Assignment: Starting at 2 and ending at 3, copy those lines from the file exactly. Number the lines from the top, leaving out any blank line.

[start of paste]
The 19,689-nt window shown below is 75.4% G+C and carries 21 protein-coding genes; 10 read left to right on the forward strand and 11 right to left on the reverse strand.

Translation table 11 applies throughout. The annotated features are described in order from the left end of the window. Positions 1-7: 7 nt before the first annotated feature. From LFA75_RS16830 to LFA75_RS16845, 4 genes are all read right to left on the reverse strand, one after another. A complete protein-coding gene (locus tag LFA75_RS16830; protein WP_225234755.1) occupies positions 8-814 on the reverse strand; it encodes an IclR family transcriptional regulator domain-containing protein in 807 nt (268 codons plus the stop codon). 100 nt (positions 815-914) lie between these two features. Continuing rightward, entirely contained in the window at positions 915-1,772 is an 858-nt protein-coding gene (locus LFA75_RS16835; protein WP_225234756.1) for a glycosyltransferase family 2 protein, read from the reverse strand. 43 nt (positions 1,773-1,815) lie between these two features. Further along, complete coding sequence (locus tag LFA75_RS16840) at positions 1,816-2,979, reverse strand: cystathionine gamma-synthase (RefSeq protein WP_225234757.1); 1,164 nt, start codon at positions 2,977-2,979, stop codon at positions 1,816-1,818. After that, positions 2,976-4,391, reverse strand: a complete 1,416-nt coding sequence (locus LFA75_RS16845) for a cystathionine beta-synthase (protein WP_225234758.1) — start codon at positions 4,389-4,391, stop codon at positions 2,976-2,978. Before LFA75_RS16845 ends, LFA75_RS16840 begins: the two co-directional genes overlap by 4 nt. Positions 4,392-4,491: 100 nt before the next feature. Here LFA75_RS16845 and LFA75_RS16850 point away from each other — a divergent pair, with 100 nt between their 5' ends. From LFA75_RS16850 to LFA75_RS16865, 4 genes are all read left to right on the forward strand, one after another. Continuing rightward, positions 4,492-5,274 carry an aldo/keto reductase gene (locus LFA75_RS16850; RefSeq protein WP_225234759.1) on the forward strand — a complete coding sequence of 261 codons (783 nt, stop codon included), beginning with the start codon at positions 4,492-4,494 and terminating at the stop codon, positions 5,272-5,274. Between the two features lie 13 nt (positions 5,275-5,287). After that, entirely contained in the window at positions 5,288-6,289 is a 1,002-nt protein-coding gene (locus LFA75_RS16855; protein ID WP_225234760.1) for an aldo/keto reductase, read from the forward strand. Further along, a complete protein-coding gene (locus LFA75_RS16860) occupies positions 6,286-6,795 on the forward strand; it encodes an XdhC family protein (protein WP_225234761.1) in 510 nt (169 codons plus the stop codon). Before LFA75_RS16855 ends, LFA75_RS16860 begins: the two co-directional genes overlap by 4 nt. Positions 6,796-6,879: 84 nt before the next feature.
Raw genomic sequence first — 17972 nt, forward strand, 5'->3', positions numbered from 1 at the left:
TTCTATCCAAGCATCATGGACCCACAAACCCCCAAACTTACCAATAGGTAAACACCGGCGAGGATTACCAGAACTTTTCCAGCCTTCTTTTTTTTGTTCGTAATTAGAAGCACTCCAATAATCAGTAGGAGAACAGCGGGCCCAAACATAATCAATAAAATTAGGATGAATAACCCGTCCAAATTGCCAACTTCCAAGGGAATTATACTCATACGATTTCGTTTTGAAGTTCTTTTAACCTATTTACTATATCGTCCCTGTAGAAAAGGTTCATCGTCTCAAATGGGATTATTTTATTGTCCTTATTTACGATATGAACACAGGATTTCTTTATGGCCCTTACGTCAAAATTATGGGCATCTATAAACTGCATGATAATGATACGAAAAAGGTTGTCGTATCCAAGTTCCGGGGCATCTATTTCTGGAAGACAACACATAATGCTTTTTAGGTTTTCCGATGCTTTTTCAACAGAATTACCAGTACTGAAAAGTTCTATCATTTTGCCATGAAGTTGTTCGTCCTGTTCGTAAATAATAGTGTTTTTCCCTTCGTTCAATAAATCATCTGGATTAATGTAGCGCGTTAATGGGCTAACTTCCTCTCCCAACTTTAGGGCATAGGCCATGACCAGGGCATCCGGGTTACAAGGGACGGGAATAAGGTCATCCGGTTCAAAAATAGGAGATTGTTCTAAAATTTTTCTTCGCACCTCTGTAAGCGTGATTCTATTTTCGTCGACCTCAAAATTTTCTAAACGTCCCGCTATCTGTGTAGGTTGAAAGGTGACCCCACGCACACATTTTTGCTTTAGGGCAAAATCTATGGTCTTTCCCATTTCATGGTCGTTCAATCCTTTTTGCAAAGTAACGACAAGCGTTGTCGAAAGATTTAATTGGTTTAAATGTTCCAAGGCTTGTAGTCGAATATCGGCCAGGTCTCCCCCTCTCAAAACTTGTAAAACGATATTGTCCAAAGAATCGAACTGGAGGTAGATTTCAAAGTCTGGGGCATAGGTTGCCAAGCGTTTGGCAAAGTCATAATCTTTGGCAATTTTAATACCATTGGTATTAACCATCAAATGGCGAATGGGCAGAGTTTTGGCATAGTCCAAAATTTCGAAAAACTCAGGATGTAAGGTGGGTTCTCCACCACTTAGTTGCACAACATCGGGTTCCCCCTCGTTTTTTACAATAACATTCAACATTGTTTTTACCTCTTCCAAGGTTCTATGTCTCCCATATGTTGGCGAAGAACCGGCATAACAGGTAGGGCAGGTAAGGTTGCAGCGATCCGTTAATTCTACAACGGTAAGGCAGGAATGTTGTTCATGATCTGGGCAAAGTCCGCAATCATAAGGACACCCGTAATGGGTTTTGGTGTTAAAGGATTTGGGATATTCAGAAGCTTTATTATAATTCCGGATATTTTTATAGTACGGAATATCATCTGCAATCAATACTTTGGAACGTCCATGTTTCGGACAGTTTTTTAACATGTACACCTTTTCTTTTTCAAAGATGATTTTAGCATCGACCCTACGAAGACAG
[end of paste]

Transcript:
Translation table 11 applies throughout. The annotated features are described in order from the left end of the window. Positions 1-7: 7 nt before the first annotated feature. From LFA75_RS16830 to LFA75_RS16845, 4 genes are all read right to left on the reverse strand, one after another. A complete protein-coding gene (locus tag LFA75_RS16830; protein WP_225234755.1) occupies positions 8-814 on the reverse strand; it encodes an IclR family transcriptional regulator domain-containing protein in 807 nt (268 codons plus the stop codon). 100 nt (positions 815-914) lie between these two features. Continuing rightward, entirely contained in the window at positions 915-1,772 is an 858-nt protein-coding gene (locus LFA75_RS16835; protein WP_225234756.1) for a glycosyltransferase family 2 protein, read from the reverse strand. 43 nt (positions 1,773-1,815) lie between these two features. Further along, complete coding sequence (locus tag LFA75_RS16840) at positions 1,816-2,979, reverse strand: cystathionine gamma-synthase (RefSeq protein WP_225234757.1); 1,164 nt, start codon at positions 2,977-2,979, stop codon at positions 1,816-1,818. After that, positions 2,976-4,391, reverse strand: a complete 1,416-nt coding sequence (locus LFA75_RS16845) for a cystathionine beta-synthase (protein WP_225234758.1) — start codon at positions 4,389-4,391, stop codon at positions 2,976-2,978. Before LFA75_RS16845 ends, LFA75_RS16840 begins: the two co-directional genes overlap by 4 nt. Positions 4,392-4,491: 100 nt before the next feature. Here LFA75_RS16845 and LFA75_RS16850 point away from each other — a divergent pair, with 100 nt between their 5' ends. From LFA75_RS16850 to LFA75_RS16865, 4 genes are all read left to right on the forward strand, one after another. Continuing rightward, positions 4,492-5,274 carry an aldo/keto reductase gene (locus LFA75_RS16850; RefSeq protein WP_225234759.1) on the forward strand — a complete coding sequence of 261 codons (783 nt, stop codon included), beginning with the start codon at positions 4,492-4,494 and terminating at the stop codon, positions 5,272-5,274. Between the two features lie 13 nt (positions 5,275-5,287). After that, entirely contained in the window at positions 5,288-6,289 is a 1,002-nt protein-coding gene (locus LFA75_RS16855; protein ID WP_225234760.1) for an aldo/keto reductase, read from the forward strand. Further along, a complete protein-coding gene (locus LFA75_RS16860) occupies positions 6,286-6,795 on the forward strand; it encodes an XdhC family protein (protein WP_225234761.1) in 510 nt (169 codons plus the stop codon). Before LFA75_RS16855 ends, LFA75_RS16860 begins: the two co-directional genes overlap by 4 nt. Positions 6,796-6,879: 84 nt before the next feature.
Raw genomic sequence first — 17972 nt, forward strand, 5'->3', positions numbered from 1 at the left: